Much like the rest of New Mexico, the varied terrain of Eddy County, where Carlsbad serves as the county seat, was historically frequented by nomadic groups for numerous centuries. As time progressed, the area saw the arrival of the Mescalero and Lipan Apache, later joined by the Comanche tribes. This indigenous culture remained generally undisturbed until Spanish settlers appeared in the late 1500s. Their culture was so fundamentally different from native practices that it eventually supplanted them.
One of the initial groups to inhabit the region were Mexicans, primarily originating from Chihuahua and other adjacent areas. An early resident once labeled the land they traveled as “nothing but a howling wilderness.” Leading a nomadic existence, these individuals established temporary encampments and their main occupation was herding sheep.
Post-War Anglo Immigration
After the cessation of the Mexican-American War in 1846, a significant influx of settlers — commonly known locally as Anglos, or white, non-Hispanic Europeans — started to populate the area. In her book, Barren, Wild, and Worthless, author Susan Tweit depicted these cattle herders as thinking that “The grass seemed endless, the profits sure.” However, they eventually grasped the drawbacks of overgrazing, but that’s another slice of history.
History of the Halagueno Ranch
In 1881, Charles Eddy, in collaboration with his brother John and ally Amos Bissell, came onto the scene and launched the Eddy-Bissell Livestock Venture at the Halagueno Ranch in Seven Rivers. Situated around 20 miles north of Carlsbad, Seven Rivers is notable as the county’s earliest settlement. The history of the area involves the Native American clashes that unfolded between 1882 and 1883. Moreover, it was an area frequented by William Bonny, also popularly referred to as Billy the Kid.
Irrigation on the Pecos by the Eddys and Bissell
The Eddy brothers and Bissell constructed an irrigation ditch along the Pecos River, facilitating agricultural growth. This infrastructure improvement attracted additional settlers who leveraged the expanded irrigation facilities to cultivate an array of crops, including fruits, vegetables, and grains, as well as producing alfalfa to feed various livestock like horses, cows, and sheep.
Charles Eddy imagined a burgeoning community and he named his town Eddy. When he discovered mineral springs with curative properties comparable to those in Karlsbad, Bohemia (part of today’s Czech Republic) he renamed the town Carlsbad in 1889 as a marketing strategy for the medicinal springs. This multifaceted success in ranching and health springs drew immigrants from countries such as England, France, Switzerland, and Italy, spurring further development.
Eddy donated an entire municipal block for the creation of a courthouse. Initially featuring Victorian brickwork, the edifice was enlarged twice: first in 1914 and then again in 1939. It was during the 1939 extension that the building underwent a makeover into the Pueblo Style we see today.
Impact of John Hagerman
The industrialist John H. Hagerman was responsible for introducing the Pecos Valley Railroad to the community in 1891. Designed to move both locally grown goods and passengers, the city built a top-tier hotel named The Hagerman Hotel, a two-story structure with 60 lodging rooms.
Under Hagerman’s management, his irrigation firm constructed the Avalon Dam on the Pecos River back in 1891. Unfortunately, the dam was breached by a flood in 1893. Hagerman rebuilt it in 1904, only for it to be washed away again. The Bureau of Reclamation took on the challenge of a third rebuild in 1906, naming it the Carlsbad Project. This endeavor included the Avalon Dam, the McMillan Dam, a reserve for water storage, and the distinctive Pecos River Flume, a feature that enabled the river to cross over itself.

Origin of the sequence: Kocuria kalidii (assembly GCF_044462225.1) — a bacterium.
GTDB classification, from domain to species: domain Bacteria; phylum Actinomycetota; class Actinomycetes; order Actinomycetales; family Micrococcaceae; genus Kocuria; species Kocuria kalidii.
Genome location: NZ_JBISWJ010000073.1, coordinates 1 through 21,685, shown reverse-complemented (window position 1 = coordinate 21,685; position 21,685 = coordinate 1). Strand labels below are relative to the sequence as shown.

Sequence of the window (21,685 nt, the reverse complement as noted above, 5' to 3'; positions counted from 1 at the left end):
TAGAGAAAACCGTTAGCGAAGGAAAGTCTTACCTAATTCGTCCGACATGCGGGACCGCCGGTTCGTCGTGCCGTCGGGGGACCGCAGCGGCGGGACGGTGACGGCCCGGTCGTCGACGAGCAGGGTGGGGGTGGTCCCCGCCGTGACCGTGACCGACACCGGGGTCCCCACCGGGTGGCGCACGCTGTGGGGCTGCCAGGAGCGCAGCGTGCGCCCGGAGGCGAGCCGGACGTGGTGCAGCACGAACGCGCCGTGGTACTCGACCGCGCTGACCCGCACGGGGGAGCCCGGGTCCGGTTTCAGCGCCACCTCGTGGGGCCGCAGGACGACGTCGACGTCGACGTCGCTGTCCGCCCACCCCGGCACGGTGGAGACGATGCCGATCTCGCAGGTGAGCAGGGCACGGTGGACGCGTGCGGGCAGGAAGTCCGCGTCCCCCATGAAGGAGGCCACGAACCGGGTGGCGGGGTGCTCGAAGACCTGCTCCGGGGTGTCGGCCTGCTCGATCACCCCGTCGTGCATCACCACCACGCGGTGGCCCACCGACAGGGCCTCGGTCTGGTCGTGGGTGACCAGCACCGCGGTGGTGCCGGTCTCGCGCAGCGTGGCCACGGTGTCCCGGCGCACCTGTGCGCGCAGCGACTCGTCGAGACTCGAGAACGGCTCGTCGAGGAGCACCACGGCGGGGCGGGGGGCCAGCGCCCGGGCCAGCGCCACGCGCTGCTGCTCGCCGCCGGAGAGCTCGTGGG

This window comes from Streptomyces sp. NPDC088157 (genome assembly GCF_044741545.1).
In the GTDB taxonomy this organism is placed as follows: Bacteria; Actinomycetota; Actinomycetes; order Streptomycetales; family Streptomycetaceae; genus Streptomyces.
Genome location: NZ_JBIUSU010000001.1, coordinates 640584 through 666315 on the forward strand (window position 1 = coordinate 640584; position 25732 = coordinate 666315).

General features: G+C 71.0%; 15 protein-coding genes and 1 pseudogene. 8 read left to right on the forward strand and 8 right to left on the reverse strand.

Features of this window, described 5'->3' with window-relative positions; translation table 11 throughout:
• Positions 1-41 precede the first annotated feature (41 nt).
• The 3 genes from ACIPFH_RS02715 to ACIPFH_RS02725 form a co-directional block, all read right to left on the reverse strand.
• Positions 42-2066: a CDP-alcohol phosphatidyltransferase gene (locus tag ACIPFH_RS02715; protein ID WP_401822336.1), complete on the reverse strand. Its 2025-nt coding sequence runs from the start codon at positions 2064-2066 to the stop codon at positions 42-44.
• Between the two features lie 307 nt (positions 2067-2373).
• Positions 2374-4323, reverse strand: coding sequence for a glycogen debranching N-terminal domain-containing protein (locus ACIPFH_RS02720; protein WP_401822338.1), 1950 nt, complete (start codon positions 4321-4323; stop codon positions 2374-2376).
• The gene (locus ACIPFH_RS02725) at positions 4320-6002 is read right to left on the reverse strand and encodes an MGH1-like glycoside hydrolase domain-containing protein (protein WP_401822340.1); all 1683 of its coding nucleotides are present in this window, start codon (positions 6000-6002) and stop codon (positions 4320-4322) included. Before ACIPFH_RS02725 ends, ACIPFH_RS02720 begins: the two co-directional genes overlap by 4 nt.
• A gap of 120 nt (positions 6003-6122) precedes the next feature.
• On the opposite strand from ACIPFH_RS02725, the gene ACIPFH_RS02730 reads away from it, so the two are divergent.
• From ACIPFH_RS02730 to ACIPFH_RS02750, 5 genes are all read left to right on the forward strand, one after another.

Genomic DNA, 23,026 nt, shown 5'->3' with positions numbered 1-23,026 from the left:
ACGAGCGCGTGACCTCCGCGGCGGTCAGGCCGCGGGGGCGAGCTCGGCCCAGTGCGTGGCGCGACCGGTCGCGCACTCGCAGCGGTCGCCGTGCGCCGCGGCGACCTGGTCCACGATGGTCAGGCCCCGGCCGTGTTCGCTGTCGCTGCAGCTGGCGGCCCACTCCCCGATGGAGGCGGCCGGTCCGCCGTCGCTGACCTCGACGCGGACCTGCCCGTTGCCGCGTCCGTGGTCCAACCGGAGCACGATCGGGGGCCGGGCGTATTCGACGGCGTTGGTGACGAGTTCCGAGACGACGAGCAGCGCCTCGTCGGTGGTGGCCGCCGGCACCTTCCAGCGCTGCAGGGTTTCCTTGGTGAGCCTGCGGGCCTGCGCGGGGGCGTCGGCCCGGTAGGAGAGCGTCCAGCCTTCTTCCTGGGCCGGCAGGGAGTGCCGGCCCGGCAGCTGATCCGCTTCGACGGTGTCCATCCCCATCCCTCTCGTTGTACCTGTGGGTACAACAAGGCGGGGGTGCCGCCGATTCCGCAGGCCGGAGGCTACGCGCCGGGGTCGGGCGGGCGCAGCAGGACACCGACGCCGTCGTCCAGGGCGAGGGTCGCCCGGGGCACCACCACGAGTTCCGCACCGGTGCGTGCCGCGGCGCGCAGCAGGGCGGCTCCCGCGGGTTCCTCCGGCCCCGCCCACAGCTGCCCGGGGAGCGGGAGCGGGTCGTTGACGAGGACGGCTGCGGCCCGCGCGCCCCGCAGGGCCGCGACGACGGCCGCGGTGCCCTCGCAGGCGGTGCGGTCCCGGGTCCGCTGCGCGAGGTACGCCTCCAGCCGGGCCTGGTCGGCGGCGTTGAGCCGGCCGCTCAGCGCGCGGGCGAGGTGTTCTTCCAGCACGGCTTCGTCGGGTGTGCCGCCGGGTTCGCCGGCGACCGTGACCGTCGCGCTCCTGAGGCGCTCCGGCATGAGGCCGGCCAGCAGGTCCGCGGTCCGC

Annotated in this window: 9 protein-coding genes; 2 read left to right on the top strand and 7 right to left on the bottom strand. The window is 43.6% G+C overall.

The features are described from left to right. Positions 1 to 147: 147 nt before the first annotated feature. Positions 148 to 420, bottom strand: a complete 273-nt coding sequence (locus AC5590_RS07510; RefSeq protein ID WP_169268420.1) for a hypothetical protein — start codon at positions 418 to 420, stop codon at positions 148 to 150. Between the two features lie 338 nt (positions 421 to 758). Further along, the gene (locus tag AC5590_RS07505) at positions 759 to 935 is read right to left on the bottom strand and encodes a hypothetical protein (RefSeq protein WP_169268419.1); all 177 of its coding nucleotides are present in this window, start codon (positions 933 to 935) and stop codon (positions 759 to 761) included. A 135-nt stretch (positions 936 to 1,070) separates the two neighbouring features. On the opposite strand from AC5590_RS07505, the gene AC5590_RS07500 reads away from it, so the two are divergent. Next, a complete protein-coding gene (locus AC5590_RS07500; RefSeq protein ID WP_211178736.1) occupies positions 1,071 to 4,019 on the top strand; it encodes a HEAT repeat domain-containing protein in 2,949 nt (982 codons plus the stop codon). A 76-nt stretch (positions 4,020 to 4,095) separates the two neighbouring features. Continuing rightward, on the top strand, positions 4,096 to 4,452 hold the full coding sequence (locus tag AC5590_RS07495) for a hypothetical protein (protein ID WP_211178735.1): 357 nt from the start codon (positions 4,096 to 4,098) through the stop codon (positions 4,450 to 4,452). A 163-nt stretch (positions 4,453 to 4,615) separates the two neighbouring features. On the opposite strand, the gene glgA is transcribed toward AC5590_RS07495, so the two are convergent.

Carlsbad is home to an array of exciting attractions that make your visit to Guadalupe Mountains National Park truly remarkable.
In 1925, the Carlsbad area became a key player in the agricultural sector when potash, a vital potassium compound for fertilizers, was discovered. This find established a novel industry, setting Carlsbad as a central player in the potash market until the 1960s.
A photograph from circa 1960 showcases six unnamed IMCC employees stationed beside a train boxcar that carried the 100,000th shipment of potash from IMCC. Courtesy of the Bob Nymeyer Photo Collection; captured by Bob Nymeyer. Image accredited to the Southeastern New Mexico Historical Society.
During the 1970s, the organization then called the U.S. Atomic Energy Commission (now called the Department of Energy), set up the Waste Isolation Pilot Plant, or WIPP. Situated roughly 26 miles to the east of Carlsbad and 2,150 feet under the ground in a salt formation, WIPP serves as a repository for transuranic waste originating from defense activities.
So, if you’re as intrigued as Jim White was, the man who initially discovered these famous caverns in 1901, please plan to visit Carlsbad Caverns. But while you’re in the area, make sure to experience the history of city that lent its name to these caverns. Your adventure will be that much more rewarding.
Read about fun things to do in Carlsbad here!
Top image: Spill gates at Avalon Dam, north of Carlsbad. The dam was originally built as an earth fill structure in 1888 by private interests. That dam was washed out in 1893. It was quickly rebuilt, but was washed out again in 1904 by the Pecos River flood of that year. In 1907 the United States Bureau of Reclamation rebuilt the dam. The height of the dam was raised in 1912, and again in 1936. Date of this post card is unknown, but believed to be circa. 1912. Photo courtesy Southeastern New Mexico Historical Society.
Photos courtesy Southeastern New Mexico Historical Society